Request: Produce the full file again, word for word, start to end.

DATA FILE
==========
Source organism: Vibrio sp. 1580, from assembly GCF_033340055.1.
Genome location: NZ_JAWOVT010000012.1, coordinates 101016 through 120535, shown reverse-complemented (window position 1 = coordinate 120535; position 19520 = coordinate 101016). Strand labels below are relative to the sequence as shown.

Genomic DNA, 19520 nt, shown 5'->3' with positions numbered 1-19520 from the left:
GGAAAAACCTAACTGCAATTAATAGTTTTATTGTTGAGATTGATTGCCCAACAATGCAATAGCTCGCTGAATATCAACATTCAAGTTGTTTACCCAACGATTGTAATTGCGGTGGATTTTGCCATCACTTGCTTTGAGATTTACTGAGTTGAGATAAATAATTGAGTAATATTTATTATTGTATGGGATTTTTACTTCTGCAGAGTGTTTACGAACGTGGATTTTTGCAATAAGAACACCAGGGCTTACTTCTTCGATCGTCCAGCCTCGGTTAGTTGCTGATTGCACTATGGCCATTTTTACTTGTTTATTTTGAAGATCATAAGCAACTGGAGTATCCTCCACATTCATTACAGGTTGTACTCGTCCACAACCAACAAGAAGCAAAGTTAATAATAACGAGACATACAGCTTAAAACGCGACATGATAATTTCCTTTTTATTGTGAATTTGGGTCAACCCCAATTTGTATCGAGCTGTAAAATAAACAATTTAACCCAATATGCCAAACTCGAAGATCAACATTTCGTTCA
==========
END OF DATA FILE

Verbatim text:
Source organism: Vibrio sp. 1580, from assembly GCF_033340055.1.
Genome location: NZ_JAWOVT010000012.1, coordinates 101016 through 120535, shown reverse-complemented (window position 1 = coordinate 120535; position 19520 = coordinate 101016). Strand labels below are relative to the sequence as shown.

Genomic DNA, 19520 nt, shown 5'->3' with positions numbered 1-19520 from the left:
GGAAAAACCTAACTGCAATTAATAGTTTTATTGTTGAGATTGATTGCCCAACAATGCAATAGCTCGCTGAATATCAACATTCAAGTTGTTTACCCAACGATTGTAATTGCGGTGGATTTTGCCATCACTTGCTTTGAGATTTACTGAGTTGAGATAAATAATTGAGTAATATTTATTATTGTATGGGATTTTTACTTCTGCAGAGTGTTTACGAACGTGGATTTTTGCAATAAGAACACCAGGGCTTACTTCTTCGATCGTCCAGCCTCGGTTAGTTGCTGATTGCACTATGGCCATTTTTACTTGTTTATTTTGAAGATCATAAGCAACTGGAGTATCCTCCACATTCATTACAGGTTGTACTCGTCCACAACCAACAAGAAGCAAAGTTAATAATAACGAGACATACAGCTTAAAACGCGACATGATAATTTCCTTTTTATTGTGAATTTGGGTCAACCCCAATTTGTATCGAGCTGTAAAATAAACAATTTAACCCAATATGCCAAACTCGAAGATCAACATTTCGTTCA